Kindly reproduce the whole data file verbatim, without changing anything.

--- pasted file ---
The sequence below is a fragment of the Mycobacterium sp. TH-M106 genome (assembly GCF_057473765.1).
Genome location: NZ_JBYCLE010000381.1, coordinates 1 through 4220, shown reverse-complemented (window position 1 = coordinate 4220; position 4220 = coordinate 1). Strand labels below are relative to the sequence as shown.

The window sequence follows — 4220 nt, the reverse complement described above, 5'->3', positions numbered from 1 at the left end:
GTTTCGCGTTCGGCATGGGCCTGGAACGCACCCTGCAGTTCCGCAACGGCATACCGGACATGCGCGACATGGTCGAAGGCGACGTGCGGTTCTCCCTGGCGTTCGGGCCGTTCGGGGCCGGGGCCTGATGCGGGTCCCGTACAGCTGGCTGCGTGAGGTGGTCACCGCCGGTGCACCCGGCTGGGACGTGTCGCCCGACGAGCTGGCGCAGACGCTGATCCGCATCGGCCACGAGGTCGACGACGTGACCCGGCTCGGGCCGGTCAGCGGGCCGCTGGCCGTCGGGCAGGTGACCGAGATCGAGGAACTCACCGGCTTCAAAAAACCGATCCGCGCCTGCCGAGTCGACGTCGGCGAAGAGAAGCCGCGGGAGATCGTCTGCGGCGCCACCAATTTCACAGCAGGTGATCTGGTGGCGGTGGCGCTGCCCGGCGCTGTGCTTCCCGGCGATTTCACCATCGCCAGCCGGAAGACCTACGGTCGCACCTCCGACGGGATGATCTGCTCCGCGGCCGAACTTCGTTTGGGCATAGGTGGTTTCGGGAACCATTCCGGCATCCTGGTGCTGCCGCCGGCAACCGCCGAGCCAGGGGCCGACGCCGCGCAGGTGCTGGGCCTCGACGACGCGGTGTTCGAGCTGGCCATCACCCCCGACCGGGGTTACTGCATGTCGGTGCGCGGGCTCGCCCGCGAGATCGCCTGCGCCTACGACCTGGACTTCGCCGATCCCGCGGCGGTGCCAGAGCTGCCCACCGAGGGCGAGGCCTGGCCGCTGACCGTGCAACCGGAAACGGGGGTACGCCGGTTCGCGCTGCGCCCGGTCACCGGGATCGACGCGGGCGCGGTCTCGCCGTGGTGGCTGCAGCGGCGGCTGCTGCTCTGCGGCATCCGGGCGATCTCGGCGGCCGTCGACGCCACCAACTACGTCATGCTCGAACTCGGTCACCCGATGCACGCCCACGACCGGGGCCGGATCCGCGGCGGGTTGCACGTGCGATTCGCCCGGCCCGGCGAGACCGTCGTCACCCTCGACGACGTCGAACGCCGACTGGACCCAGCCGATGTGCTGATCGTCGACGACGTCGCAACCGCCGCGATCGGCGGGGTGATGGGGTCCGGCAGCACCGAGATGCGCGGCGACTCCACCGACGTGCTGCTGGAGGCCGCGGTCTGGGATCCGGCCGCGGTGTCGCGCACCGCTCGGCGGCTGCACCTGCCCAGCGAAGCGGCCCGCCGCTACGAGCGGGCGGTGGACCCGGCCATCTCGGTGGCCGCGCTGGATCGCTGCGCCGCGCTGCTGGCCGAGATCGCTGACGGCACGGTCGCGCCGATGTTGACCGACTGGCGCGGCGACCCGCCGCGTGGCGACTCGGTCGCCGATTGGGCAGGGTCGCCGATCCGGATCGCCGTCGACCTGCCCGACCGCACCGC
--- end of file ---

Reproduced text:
The sequence below is a fragment of the Mycobacterium sp. TH-M106 genome (assembly GCF_057473765.1).
Genome location: NZ_JBYCLE010000381.1, coordinates 1 through 4220, shown reverse-complemented (window position 1 = coordinate 4220; position 4220 = coordinate 1). Strand labels below are relative to the sequence as shown.

The window sequence follows — 4220 nt, the reverse complement described above, 5'->3', positions numbered from 1 at the left end:
GTTTCGCGTTCGGCATGGGCCTGGAACGCACCCTGCAGTTCCGCAACGGCATACCGGACATGCGCGACATGGTCGAAGGCGACGTGCGGTTCTCCCTGGCGTTCGGGCCGTTCGGGGCCGGGGCCTGATGCGGGTCCCGTACAGCTGGCTGCGTGAGGTGGTCACCGCCGGTGCACCCGGCTGGGACGTGTCGCCCGACGAGCTGGCGCAGACGCTGATCCGCATCGGCCACGAGGTCGACGACGTGACCCGGCTCGGGCCGGTCAGCGGGCCGCTGGCCGTCGGGCAGGTGACCGAGATCGAGGAACTCACCGGCTTCAAAAAACCGATCCGCGCCTGCCGAGTCGACGTCGGCGAAGAGAAGCCGCGGGAGATCGTCTGCGGCGCCACCAATTTCACAGCAGGTGATCTGGTGGCGGTGGCGCTGCCCGGCGCTGTGCTTCCCGGCGATTTCACCATCGCCAGCCGGAAGACCTACGGTCGCACCTCCGACGGGATGATCTGCTCCGCGGCCGAACTTCGTTTGGGCATAGGTGGTTTCGGGAACCATTCCGGCATCCTGGTGCTGCCGCCGGCAACCGCCGAGCCAGGGGCCGACGCCGCGCAGGTGCTGGGCCTCGACGACGCGGTGTTCGAGCTGGCCATCACCCCCGACCGGGGTTACTGCATGTCGGTGCGCGGGCTCGCCCGCGAGATCGCCTGCGCCTACGACCTGGACTTCGCCGATCCCGCGGCGGTGCCAGAGCTGCCCACCGAGGGCGAGGCCTGGCCGCTGACCGTGCAACCGGAAACGGGGGTACGCCGGTTCGCGCTGCGCCCGGTCACCGGGATCGACGCGGGCGCGGTCTCGCCGTGGTGGCTGCAGCGGCGGCTGCTGCTCTGCGGCATCCGGGCGATCTCGGCGGCCGTCGACGCCACCAACTACGTCATGCTCGAACTCGGTCACCCGATGCACGCCCACGACCGGGGCCGGATCCGCGGCGGGTTGCACGTGCGATTCGCCCGGCCCGGCGAGACCGTCGTCACCCTCGACGACGTCGAACGCCGACTGGACCCAGCCGATGTGCTGATCGTCGACGACGTCGCAACCGCCGCGATCGGCGGGGTGATGGGGTCCGGCAGCACCGAGATGCGCGGCGACTCCACCGACGTGCTGCTGGAGGCCGCGGTCTGGGATCCGGCCGCGGTGTCGCGCACCGCTCGGCGGCTGCACCTGCCCAGCGAAGCGGCCCGCCGCTACGAGCGGGCGGTGGACCCGGCCATCTCGGTGGCCGCGCTGGATCGCTGCGCCGCGCTGCTGGCCGAGATCGCTGACGGCACGGTCGCGCCGATGTTGACCGACTGGCGCGGCGACCCGCCGCGTGGCGACTCGGTCGCCGATTGGGCAGGGTCGCCGATCCGGATCGCCGTCGACCTGCCCGACCGCACCGC